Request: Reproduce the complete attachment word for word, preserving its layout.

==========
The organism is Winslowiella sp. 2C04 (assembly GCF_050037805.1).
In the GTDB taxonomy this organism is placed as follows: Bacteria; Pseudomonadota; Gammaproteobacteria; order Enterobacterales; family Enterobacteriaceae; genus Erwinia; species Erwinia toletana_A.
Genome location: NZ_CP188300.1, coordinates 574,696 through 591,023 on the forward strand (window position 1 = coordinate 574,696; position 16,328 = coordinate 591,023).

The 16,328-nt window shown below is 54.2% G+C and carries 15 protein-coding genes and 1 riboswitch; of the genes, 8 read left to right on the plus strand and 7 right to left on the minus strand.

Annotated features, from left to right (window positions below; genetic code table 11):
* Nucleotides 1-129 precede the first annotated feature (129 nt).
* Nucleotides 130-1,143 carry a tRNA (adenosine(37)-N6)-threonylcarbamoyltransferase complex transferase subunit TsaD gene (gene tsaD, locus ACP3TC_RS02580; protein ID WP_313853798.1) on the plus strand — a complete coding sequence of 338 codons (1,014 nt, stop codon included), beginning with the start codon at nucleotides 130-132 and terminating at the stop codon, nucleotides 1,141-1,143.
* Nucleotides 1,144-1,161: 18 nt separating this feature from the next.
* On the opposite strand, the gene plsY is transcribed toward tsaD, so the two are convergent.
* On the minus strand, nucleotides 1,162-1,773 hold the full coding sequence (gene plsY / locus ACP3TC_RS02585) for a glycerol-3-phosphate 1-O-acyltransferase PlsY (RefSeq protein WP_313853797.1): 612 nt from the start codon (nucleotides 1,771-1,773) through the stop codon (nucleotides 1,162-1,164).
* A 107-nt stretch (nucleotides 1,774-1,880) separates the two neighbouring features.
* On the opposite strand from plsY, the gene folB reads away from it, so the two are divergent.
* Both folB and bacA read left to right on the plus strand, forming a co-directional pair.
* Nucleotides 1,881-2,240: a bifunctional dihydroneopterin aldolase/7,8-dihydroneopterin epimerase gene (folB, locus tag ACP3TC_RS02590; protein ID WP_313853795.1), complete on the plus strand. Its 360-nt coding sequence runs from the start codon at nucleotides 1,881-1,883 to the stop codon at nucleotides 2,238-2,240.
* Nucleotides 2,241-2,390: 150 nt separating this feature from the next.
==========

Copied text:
The organism is Winslowiella sp. 2C04 (assembly GCF_050037805.1).
In the GTDB taxonomy this organism is placed as follows: Bacteria; Pseudomonadota; Gammaproteobacteria; order Enterobacterales; family Enterobacteriaceae; genus Erwinia; species Erwinia toletana_A.
Genome location: NZ_CP188300.1, coordinates 574,696 through 591,023 on the forward strand (window position 1 = coordinate 574,696; position 16,328 = coordinate 591,023).

The 16,328-nt window shown below is 54.2% G+C and carries 15 protein-coding genes and 1 riboswitch; of the genes, 8 read left to right on the plus strand and 7 right to left on the minus strand.

Annotated features, from left to right (window positions below; genetic code table 11):
* Nucleotides 1-129 precede the first annotated feature (129 nt).
* Nucleotides 130-1,143 carry a tRNA (adenosine(37)-N6)-threonylcarbamoyltransferase complex transferase subunit TsaD gene (gene tsaD, locus ACP3TC_RS02580; protein ID WP_313853798.1) on the plus strand — a complete coding sequence of 338 codons (1,014 nt, stop codon included), beginning with the start codon at nucleotides 130-132 and terminating at the stop codon, nucleotides 1,141-1,143.
* Nucleotides 1,144-1,161: 18 nt separating this feature from the next.
* On the opposite strand, the gene plsY is transcribed toward tsaD, so the two are convergent.
* On the minus strand, nucleotides 1,162-1,773 hold the full coding sequence (gene plsY / locus ACP3TC_RS02585) for a glycerol-3-phosphate 1-O-acyltransferase PlsY (RefSeq protein WP_313853797.1): 612 nt from the start codon (nucleotides 1,771-1,773) through the stop codon (nucleotides 1,162-1,164).
* A 107-nt stretch (nucleotides 1,774-1,880) separates the two neighbouring features.
* On the opposite strand from plsY, the gene folB reads away from it, so the two are divergent.
* Both folB and bacA read left to right on the plus strand, forming a co-directional pair.
* Nucleotides 1,881-2,240: a bifunctional dihydroneopterin aldolase/7,8-dihydroneopterin epimerase gene (folB, locus tag ACP3TC_RS02590; protein ID WP_313853795.1), complete on the plus strand. Its 360-nt coding sequence runs from the start codon at nucleotides 1,881-1,883 to the stop codon at nucleotides 2,238-2,240.
* Nucleotides 2,241-2,390: 150 nt separating this feature from the next.